Friday, 25 July 2014



The Cephalopod Coffeehouse: July 2014

Welcome one and all to the Cephalopod Coffeehouse, a cosy gathering of book lovers, meeting to discuss their thoughts regarding the tomes they enjoyed most over the previous month.  Pull up a chair, order your cappuccino and join in the fun.  If you wish to add your own review to the conversation, please sign clink on the link

Approx. 640 pages

A Novel of American Pre-History

Genre: according to Google Books is Speculative Fiction

Product Description from Amazon

In an ancient time of fear and superstition, she stood apart because of her unusual blue eyes. In a land of great stone cities and trackless wilderness, she sought her own unique path. But it was with the clan that accepted her—and in the heart of the magic man who saved her—that she found her ultimate destiny. Her name was Kwani. But legend would call her She Who Remembers... 

About the Author
Linda Lay Shuler (1910–2011) was a brilliant, creative, ambitious woman born before her time. She wrote and produced for radio in the days women were expected to stay at home, receiving awards against conglomerate giants. Television was a new medium at the time, and she jumped right into it, writing, producing, and directing travel documentaries for the Texas Highway Department, writing and producing a traffic courtroom series, and establishing radio/TV workshops. The biggest accomplishment in her film life was when she wrote, directed, and produced a five screen film, the first of its type. Sponsored by Humble Oil (Exxon), it was presented at the 1968 Hemisfair in San Antonio, in a circular building created especially for it. But perhaps her most lasting professional accomplishments were her three novels.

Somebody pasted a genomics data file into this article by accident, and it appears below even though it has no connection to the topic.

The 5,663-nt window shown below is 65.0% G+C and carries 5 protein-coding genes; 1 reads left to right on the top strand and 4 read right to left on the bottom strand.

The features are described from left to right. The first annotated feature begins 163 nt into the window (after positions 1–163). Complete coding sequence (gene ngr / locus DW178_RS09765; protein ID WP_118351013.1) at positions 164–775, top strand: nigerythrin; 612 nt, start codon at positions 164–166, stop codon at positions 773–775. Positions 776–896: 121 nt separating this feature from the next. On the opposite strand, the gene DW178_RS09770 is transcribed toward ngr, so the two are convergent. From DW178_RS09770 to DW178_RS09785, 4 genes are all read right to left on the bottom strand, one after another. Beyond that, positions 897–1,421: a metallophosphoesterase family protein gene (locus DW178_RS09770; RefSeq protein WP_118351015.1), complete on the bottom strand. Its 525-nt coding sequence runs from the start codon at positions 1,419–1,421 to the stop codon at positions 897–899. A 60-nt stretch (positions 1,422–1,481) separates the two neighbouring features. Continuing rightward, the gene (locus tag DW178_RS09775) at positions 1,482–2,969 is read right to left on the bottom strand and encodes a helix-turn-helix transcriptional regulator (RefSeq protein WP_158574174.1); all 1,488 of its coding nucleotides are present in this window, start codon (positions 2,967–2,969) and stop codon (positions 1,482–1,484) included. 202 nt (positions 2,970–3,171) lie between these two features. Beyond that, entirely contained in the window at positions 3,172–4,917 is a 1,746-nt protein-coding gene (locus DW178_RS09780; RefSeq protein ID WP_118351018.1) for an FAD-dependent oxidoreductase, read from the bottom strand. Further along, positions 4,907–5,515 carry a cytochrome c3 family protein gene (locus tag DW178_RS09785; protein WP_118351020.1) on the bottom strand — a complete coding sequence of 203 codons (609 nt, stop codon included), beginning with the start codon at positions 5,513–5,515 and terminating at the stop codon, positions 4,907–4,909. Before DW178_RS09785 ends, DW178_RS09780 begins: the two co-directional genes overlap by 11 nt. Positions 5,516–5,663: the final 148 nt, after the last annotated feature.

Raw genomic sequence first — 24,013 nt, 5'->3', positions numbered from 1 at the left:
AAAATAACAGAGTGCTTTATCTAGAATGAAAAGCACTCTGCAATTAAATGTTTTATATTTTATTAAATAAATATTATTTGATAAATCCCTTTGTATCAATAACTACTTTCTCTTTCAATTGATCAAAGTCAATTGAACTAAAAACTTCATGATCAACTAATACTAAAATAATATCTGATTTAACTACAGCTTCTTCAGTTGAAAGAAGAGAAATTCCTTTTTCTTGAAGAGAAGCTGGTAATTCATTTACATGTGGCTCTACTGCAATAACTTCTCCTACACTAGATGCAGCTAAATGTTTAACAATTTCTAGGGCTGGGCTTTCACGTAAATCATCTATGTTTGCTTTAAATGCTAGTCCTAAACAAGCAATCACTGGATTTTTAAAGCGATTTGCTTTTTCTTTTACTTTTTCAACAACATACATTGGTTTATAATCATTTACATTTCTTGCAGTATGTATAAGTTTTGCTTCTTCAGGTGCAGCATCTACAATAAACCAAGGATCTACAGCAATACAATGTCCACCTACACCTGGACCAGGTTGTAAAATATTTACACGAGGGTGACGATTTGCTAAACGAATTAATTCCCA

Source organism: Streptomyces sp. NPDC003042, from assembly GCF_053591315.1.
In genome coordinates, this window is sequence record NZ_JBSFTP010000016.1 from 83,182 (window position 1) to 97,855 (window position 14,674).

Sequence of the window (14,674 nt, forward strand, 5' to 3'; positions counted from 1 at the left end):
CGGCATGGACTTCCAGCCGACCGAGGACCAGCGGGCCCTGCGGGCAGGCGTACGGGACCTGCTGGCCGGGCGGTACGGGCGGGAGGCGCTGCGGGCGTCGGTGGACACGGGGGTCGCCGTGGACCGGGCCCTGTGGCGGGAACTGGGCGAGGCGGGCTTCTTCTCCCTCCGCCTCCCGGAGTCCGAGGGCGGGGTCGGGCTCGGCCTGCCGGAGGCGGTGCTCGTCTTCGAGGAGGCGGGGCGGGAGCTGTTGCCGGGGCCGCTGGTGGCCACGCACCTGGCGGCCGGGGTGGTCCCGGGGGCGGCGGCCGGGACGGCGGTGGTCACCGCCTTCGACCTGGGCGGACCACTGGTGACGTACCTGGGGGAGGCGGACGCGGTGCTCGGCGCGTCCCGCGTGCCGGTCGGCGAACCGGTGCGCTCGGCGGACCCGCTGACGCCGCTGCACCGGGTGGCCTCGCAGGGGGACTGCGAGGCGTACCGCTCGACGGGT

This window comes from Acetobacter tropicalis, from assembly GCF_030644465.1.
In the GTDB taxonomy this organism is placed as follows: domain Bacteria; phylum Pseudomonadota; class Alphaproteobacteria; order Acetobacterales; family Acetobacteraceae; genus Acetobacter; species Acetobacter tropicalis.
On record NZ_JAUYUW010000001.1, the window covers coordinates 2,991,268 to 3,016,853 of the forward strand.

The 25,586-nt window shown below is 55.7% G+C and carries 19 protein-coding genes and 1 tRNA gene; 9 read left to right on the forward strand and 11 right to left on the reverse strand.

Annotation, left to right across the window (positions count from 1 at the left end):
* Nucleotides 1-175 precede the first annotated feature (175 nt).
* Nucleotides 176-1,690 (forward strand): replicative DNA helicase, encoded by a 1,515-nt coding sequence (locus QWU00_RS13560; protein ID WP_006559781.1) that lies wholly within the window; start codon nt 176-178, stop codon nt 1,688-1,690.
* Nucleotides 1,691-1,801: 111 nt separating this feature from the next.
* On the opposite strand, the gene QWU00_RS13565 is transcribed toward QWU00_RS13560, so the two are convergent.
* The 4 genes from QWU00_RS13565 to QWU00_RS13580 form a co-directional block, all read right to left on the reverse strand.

Kwani is the central character in this book set in 1270 AD in North America.  She is cast out from her clan because of her blue eyes, probably inherited from a Viking ancestor.
We follow her journey, physically and spiritually as she becomes ‘She Who Remembers’.

The beginning seemed a little slow, probably the first couple of chapters, but I soon became engrossed in the book.  The names were difficult at first but I soon became accustomed to them.  The descriptions of the landscapes, the domesticity of clans and differences in various tribes because of geography, the superstitions, the mysticism, general folklore has all been brilliant researched. 

Kwani is unusual not only because she has inherited those blue eyes but also because she is very spiritual and quite outspoken for a woman of her times.  She tries to find her way in life, guided by her ancestors’ spirits and what she thinks she wants from life with various people placing obstacles in her way due to jealousies and superstitions.  

As a reader you become immersed in the way of life of medieval American Indians and their way of life.  This book was an interesting and enjoyable read.


  1. Sounds wonderful - a fascinating world to explore. I think the fact that you read all three books in quick succession speaks well to the quality of the work, too.

  2. Looks like something interesting. And LONG!! I'm glad you liked it. Thanks for sharing. (I had to wait to read your post until I was home, because the link was missing a colon...I bet that's why not so many people on the blog hop found it.)

    1. That's weird! And totally unclear why there was no colon, either, because there is one on my Simply Linked list. I think I've fixed the problem, though.

  3. Shares of Clan of the Cave Bear series Sally. Interesting review.

  4. This sounds like a great story - going to hunt it down on goodreads. Thanks for the review! :)

  5. Shuler was not an author I recognized, but this sounds like a great read.